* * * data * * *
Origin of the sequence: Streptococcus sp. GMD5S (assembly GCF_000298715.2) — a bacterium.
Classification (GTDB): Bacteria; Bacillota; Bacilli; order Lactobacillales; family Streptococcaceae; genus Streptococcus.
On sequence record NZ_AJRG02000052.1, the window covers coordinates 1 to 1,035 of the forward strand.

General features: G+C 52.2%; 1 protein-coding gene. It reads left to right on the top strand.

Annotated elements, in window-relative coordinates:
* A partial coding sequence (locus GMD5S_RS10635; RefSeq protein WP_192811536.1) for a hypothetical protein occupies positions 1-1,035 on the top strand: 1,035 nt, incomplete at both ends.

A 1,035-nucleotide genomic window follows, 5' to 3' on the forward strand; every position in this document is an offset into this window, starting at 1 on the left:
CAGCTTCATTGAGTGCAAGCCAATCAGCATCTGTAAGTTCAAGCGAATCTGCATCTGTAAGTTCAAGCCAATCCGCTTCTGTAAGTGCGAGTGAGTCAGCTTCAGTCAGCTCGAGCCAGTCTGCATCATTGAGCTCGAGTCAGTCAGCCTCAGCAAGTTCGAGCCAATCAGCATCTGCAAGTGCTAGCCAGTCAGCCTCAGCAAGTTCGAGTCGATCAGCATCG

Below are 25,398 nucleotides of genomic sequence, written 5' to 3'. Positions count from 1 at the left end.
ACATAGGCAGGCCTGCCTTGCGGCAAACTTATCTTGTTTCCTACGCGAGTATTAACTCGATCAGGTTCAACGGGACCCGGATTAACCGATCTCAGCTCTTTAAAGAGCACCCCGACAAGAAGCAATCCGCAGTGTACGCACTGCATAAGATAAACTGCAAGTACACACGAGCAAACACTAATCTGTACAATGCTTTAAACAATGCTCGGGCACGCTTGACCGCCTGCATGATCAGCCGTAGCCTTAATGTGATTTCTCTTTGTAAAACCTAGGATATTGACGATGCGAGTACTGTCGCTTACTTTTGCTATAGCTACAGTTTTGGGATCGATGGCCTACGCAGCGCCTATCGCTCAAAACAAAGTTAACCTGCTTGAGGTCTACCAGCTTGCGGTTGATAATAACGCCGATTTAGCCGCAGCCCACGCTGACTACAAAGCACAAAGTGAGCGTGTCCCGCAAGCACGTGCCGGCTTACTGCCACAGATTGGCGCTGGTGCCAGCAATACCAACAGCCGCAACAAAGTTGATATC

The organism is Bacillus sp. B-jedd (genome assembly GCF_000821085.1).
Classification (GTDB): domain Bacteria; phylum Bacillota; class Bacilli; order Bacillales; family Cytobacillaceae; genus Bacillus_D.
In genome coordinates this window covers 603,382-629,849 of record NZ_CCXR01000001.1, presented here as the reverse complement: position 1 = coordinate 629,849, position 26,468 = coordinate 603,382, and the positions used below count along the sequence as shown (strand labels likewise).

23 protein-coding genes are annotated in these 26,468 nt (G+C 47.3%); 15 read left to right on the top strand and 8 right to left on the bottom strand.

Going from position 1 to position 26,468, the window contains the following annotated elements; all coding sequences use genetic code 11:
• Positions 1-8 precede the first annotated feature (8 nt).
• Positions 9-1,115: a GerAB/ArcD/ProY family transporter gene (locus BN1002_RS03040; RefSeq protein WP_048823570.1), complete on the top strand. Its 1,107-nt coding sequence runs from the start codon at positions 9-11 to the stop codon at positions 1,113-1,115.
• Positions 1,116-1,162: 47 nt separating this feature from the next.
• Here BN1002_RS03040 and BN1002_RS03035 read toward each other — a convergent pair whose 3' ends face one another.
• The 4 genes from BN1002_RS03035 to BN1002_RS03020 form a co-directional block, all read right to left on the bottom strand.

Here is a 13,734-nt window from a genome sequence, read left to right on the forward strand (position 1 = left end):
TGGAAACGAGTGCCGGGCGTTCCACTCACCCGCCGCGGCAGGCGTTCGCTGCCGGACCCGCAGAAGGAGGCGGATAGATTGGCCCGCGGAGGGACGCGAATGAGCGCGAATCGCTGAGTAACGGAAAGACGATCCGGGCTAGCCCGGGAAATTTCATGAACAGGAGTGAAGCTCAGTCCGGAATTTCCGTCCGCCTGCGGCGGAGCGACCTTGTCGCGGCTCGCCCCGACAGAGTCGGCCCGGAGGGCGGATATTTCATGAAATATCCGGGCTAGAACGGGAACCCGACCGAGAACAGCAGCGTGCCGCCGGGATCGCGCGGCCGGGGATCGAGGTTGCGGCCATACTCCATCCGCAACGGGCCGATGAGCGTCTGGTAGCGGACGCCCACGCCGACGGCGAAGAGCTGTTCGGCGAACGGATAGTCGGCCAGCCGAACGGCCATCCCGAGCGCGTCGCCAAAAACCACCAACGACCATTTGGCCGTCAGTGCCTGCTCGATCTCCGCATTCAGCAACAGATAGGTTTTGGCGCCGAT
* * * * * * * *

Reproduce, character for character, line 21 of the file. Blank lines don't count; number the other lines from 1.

Here is a 13,734-nt window from a genome sequence, read left to right on the forward strand (position 1 = left end):